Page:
The dangers of the shipping industry is maybe not something you hear a whole lot about, but in the eyes of Rolls-Royce there is room for improvement when it comes to maritime safety. The company has announced that it is teaming up with Intel to accelerate the development of autonomous shipping systems to make operations safer and more efficient.
Rolls-Royce, too, has made some pretty solid steps toward an autonomous shipping future. Since first unveiling its vision of a robotic cargo ship in 2014, it has partnered with the European Space Agency to work towards satellite systems for ship-to-ship communication, and starting trialing its Intelligent Awareness (IA) systems on vessels operating in Japanese waters.
These systems process data from lidar, radar, thermal cameras, HD cameras, satellites and weather forecasts to make vessels aware of their surroundings. According to Rolls Royce, the IA system trialed at night time in Japan aboard a 165-m (541-ft) passenger ferry enabled onboard officers to detect nearby objects that they wouldn't otherwise have seen in the darkness.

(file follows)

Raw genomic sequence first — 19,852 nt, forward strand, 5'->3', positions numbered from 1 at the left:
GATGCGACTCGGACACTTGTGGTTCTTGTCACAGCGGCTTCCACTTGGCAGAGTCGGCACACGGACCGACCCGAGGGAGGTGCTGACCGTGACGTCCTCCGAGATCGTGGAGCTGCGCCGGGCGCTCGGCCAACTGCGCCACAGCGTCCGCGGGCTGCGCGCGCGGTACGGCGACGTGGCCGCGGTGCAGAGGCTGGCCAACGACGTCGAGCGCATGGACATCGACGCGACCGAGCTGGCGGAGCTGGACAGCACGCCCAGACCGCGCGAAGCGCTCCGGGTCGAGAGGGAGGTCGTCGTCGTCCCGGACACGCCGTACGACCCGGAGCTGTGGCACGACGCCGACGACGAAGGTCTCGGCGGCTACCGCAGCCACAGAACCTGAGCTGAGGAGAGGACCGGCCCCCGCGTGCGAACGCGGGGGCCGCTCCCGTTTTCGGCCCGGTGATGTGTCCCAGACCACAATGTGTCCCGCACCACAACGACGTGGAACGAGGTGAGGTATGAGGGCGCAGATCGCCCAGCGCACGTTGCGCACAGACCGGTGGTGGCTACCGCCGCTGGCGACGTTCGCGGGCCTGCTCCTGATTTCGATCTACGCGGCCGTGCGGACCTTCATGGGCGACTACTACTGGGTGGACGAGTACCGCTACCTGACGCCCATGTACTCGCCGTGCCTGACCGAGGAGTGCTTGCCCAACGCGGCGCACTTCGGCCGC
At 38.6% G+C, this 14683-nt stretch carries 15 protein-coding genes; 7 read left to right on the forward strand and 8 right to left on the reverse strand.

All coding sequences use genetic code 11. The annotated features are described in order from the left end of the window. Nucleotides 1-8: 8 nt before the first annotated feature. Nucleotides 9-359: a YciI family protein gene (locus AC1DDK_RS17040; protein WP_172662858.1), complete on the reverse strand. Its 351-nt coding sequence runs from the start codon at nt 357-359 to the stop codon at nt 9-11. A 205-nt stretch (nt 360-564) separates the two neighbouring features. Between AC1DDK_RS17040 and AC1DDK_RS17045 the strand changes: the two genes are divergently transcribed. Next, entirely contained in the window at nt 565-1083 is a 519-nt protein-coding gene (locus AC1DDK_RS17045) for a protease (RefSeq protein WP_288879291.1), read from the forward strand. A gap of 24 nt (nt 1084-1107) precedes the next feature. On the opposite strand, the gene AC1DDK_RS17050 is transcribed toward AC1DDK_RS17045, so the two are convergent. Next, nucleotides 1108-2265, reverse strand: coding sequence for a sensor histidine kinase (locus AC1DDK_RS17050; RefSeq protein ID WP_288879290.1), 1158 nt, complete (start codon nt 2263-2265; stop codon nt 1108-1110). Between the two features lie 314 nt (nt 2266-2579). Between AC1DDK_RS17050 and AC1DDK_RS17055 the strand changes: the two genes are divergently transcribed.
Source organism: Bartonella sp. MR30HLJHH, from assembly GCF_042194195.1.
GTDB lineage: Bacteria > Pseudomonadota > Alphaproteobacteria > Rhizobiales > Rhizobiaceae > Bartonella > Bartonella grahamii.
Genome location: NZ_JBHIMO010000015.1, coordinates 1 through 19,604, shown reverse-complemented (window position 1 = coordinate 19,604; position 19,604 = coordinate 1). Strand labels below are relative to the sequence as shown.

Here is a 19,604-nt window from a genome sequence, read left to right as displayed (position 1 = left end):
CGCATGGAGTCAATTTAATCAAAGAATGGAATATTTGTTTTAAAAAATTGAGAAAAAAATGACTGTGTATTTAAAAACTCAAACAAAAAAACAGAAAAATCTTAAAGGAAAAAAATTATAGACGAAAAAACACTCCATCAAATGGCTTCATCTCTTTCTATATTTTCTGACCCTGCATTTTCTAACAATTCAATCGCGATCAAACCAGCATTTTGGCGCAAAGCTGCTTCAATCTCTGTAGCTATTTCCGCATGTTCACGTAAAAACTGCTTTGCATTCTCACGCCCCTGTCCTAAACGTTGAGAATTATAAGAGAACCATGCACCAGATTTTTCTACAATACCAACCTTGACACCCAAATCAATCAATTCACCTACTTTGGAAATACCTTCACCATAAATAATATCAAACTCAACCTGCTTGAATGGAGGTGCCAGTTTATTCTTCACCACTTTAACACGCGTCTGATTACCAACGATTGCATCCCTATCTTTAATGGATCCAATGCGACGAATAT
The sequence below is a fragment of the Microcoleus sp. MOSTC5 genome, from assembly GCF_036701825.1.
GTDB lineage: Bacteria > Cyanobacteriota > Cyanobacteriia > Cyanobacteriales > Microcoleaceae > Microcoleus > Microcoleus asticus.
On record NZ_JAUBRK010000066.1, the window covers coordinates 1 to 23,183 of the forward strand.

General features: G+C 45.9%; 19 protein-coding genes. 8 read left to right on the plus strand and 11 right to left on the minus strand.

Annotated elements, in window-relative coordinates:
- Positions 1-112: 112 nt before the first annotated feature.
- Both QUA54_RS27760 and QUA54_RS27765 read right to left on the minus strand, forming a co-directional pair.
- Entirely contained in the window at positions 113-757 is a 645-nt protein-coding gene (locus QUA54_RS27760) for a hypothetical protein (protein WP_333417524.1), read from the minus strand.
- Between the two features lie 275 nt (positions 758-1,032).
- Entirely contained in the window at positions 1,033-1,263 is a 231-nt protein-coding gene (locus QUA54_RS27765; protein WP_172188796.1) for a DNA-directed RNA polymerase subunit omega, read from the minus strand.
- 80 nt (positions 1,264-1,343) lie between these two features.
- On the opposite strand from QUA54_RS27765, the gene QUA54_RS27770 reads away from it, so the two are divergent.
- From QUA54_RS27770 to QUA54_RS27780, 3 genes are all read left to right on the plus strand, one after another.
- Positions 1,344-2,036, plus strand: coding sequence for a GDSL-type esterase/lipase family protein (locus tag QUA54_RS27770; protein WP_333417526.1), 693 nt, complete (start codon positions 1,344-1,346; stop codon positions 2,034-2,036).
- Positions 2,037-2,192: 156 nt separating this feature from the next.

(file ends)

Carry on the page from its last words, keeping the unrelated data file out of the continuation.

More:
Development of IA is ongoing, and moving forward Intel will now build Xeon Scalable processors to power the servers on board, while data will be stored on Intel 3D NAND SSDs. It will also put its Field Programmable Gate Array technology to use, which Rolls-Royce says will help with the obstacle detection and navigation side of things.
Intel points to the thousand-plus shipping losses over the past decade, many of which it attributes to human error, as motivation for the development of autonomous ships. Rolls-Royce has previously targeted 2020 as the year that its first robotic vessels will take to the water.
"We're delighted to sign this agreement with Intel, and look forward to working together on developing exciting new technologies and products, which will play a big part in enabling the safe operation of autonomous ships," Kevin Daffey, Rolls-Royce, Director, Engineering & Technology and Ship Intelligence. "This collaboration can help us to support ship owners in the automation of their navigation and operations, reducing the opportunity for human error and allowing crews to focus on more valuable tasks."
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